And still....still I am responsible for her. She's alive and as well as she'll ever be and she is still my responsibility. I first moved out when I was 17 and she went right off the deep end. Each time I've tried to move to put distance between us she goes mad again. And I've moved a lot. Always running from the demons that now haunt me. If I go without talking to her for more than 2 days she starts panics. When I used to live alone, if she went 3 days without talking to me she'd start calling people -- my university, the cops, my landlord.. .everyone. I've learned not to disappear from her. She'll always find me and then when she does, to the person that looks for and finds me, be it the cops or my landlord, I turn into the bad guy. "How could you not call your mother, you bad child" I am always responsible. And I know, because it has happened time and again, if I try to cut her off completely then she ends up in the mental ward somewhere. And then starts the vicious cycle of blame by my family, towards me. I have enough guilt...guilt for her illness that no shrink can ever make go away. I refuse to add more too it by trying to save myself at her expense. She, for whatever reason, is my cross to bear.

And twistedly, the only thing that will give me any semblance of peace is if she were to die ...or at least leave me alone. But she can't do that. Either of those things. She tenaciously hangs on to life. Part of me says that is unkind and that I am awful for even thinking such things. But they are my thoughts and they can't be helped. Nor will they change. Especially when she still comes to visit me. Bringing the terror I felt as a child, right to the forefront, but this time in my own house. I can't cancel a visit because that too causes her to spiral. Part of me thinks I could forgive her to some degree, if she would ever just admit some responsibility for her actions. Even if it was as small as saying, I'm sorry I went off the medication. I shouldn't have but the illness was over riding my good sense. But she can't do that. No, years ago she became quite heavily involved in the church. The church taught her that the devil made her do all the things she does. He was tempting her. So instead she blames the devil. "I'm sorry, the devil made me do it". To this stay she will not even admit she has schizophrenia and if you mention it in her presence she'll blow up.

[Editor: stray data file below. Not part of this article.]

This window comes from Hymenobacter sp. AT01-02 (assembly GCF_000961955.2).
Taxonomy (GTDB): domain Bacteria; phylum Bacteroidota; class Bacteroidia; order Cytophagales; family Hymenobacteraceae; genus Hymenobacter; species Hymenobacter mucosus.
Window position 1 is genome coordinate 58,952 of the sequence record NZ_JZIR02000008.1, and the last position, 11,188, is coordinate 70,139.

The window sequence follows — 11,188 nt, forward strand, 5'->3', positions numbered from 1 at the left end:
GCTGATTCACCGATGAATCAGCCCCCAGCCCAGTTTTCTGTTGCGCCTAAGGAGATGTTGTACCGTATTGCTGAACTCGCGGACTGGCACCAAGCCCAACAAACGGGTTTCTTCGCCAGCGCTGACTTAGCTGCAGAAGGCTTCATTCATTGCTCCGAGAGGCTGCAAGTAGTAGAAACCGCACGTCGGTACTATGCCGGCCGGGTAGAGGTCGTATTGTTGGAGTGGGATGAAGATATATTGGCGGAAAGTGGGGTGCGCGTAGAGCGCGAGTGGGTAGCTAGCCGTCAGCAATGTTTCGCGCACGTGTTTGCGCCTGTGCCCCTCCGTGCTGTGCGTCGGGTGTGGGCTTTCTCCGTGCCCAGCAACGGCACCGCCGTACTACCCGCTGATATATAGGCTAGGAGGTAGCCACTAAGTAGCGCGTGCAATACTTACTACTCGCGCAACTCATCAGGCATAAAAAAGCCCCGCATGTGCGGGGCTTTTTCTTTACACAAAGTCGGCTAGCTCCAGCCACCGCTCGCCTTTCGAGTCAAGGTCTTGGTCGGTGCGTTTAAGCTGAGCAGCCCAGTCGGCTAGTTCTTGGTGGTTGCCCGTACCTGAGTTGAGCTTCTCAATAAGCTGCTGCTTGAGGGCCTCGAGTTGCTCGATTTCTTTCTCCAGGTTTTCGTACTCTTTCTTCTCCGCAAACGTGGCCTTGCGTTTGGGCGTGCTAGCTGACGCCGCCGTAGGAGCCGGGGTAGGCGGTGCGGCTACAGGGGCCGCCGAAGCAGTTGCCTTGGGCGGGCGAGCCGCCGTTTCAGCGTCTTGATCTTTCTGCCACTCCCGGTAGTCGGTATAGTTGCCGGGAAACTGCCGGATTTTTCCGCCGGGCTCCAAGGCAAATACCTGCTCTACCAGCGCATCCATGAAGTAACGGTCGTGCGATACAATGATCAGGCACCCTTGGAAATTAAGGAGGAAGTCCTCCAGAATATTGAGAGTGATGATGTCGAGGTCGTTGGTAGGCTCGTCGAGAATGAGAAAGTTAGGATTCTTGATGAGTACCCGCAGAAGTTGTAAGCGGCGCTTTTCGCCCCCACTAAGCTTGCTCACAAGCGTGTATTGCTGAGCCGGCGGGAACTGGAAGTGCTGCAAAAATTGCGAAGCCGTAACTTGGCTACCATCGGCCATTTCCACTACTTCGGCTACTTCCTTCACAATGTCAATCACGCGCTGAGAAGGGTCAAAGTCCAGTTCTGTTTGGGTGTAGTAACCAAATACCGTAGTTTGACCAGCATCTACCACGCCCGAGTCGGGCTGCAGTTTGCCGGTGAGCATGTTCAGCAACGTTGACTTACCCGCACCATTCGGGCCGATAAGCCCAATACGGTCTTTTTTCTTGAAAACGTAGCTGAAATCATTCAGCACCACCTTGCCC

I believe in counseling and I think it is helpful to a lot of people, yet I myself am unable to go. I was scared deeply as a child by those that used to call themselves psychiatrists. I've watched them deliver electro shock treatment to my mother and they also locked me in a room with her, in the hospital, when I was a child. Simply because she was calling for me and they thought I might 'help' her. Helping her at a great expense...especially to a child that is already terrified of her mother. Much less being trapped in a locked room with her, at the hospital. A hospital that I had always associated with bad things to begin with. Of course, there were other instances...but like so many things, they are too many to name. Perhaps one day I will be able seek counseling without wanting to hide somewhere, myself. But for now I try and find things on my own, that I find therapeutic.